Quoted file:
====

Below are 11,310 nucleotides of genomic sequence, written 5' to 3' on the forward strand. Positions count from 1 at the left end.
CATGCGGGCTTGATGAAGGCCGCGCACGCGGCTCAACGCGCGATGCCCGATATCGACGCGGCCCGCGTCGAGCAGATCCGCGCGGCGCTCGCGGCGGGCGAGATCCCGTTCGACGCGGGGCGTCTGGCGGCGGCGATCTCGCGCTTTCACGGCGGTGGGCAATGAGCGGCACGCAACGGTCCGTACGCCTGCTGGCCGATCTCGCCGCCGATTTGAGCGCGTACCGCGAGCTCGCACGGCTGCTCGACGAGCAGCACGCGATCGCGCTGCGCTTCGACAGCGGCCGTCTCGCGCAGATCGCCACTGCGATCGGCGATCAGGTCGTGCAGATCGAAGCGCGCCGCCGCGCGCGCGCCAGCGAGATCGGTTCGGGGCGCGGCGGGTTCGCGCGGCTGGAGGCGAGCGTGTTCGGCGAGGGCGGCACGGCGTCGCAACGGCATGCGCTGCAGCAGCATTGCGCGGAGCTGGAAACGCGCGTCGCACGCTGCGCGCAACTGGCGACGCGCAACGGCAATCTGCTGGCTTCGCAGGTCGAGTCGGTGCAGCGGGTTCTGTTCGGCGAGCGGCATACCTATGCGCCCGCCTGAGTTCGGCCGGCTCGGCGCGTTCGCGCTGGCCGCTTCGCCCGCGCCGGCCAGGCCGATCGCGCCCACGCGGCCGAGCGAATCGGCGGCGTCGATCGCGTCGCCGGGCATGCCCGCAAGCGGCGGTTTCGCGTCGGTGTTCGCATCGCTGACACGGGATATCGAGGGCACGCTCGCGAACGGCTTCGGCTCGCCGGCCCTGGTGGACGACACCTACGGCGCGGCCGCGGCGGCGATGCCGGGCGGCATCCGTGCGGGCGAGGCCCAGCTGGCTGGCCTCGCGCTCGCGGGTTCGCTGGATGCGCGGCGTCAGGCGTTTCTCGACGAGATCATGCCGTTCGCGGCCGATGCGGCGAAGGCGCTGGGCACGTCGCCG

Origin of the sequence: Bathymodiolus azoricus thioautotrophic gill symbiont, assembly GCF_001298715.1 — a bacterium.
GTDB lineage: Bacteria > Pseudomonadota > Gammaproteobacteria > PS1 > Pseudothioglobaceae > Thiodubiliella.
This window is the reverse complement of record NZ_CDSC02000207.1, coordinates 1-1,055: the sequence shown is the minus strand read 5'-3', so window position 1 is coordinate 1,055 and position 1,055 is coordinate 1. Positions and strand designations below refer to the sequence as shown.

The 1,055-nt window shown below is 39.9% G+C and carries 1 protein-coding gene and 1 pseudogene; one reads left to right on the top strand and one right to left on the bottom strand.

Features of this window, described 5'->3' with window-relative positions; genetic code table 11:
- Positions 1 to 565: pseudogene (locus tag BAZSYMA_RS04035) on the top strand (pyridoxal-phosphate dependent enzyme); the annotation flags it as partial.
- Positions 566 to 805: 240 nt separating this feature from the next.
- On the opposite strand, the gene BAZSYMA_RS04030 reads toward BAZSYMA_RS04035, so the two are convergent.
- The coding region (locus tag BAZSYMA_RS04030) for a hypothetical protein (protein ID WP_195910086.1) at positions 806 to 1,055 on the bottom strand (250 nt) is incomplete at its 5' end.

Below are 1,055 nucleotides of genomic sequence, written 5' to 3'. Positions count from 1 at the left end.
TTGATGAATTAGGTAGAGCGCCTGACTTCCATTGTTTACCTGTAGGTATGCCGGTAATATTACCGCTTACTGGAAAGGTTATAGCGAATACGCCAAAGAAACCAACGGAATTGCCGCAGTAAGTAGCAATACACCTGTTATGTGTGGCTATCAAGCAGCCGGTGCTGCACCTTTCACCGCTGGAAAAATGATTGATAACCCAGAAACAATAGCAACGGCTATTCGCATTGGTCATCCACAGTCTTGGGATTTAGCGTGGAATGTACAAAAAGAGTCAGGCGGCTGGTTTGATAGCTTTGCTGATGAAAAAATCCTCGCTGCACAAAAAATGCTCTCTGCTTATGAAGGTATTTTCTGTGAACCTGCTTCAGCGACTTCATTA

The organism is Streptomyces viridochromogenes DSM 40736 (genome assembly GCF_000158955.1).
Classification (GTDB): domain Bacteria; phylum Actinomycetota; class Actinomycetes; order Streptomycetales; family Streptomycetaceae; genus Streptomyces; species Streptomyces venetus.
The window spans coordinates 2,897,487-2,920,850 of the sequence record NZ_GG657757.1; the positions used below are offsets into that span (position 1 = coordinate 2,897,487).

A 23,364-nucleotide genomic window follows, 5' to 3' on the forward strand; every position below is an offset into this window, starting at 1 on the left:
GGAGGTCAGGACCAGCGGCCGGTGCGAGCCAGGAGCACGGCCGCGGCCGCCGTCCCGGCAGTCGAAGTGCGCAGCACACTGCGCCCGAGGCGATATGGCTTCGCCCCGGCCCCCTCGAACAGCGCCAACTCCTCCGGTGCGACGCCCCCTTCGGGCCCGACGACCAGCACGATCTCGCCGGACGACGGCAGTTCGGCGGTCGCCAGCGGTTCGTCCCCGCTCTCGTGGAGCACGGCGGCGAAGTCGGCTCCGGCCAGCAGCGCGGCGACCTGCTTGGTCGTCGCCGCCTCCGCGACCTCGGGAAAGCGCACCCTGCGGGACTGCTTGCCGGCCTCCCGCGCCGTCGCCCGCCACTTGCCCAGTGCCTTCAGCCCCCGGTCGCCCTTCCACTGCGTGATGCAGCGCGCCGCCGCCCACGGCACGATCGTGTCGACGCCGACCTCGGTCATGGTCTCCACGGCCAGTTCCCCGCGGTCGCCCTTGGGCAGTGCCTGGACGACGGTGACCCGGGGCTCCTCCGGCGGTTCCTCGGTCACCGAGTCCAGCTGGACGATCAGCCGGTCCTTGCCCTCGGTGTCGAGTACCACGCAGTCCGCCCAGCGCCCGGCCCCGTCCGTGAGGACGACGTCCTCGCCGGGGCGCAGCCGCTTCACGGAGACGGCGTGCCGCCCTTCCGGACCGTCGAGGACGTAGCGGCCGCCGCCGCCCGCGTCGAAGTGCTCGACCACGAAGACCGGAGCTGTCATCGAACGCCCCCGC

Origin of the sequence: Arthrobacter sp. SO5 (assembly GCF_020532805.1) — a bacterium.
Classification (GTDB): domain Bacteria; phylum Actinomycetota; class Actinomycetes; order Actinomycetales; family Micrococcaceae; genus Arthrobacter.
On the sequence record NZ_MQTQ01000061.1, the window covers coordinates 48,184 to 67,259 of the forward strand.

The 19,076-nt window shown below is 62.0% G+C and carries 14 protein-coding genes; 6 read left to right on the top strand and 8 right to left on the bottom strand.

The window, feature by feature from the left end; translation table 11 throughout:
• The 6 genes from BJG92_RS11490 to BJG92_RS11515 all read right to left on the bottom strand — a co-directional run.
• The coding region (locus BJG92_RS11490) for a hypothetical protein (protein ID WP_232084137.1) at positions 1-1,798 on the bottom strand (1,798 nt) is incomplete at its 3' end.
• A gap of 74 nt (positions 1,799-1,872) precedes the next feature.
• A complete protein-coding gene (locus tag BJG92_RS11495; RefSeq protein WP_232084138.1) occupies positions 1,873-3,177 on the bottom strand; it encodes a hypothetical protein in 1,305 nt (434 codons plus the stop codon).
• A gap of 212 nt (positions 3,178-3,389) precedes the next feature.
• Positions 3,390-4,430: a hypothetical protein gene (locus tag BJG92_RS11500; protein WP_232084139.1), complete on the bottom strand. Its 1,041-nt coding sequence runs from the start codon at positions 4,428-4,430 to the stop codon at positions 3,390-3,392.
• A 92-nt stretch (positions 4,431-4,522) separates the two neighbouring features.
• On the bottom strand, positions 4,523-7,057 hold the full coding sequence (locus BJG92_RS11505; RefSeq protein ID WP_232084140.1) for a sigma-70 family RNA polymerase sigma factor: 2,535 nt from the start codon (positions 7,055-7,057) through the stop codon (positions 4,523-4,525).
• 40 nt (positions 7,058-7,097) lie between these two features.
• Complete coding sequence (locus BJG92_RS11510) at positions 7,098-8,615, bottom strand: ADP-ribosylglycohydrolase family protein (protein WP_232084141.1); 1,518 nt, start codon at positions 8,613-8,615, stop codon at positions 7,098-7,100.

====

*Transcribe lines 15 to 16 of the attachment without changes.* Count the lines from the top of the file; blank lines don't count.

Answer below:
Classification (GTDB): domain Bacteria; phylum Actinomycetota; class Actinomycetes; order Streptomycetales; family Streptomycetaceae; genus Streptomyces; species Streptomyces venetus.
The window spans coordinates 2,897,487-2,920,850 of the sequence record NZ_GG657757.1; the positions used below are offsets into that span (position 1 = coordinate 2,897,487).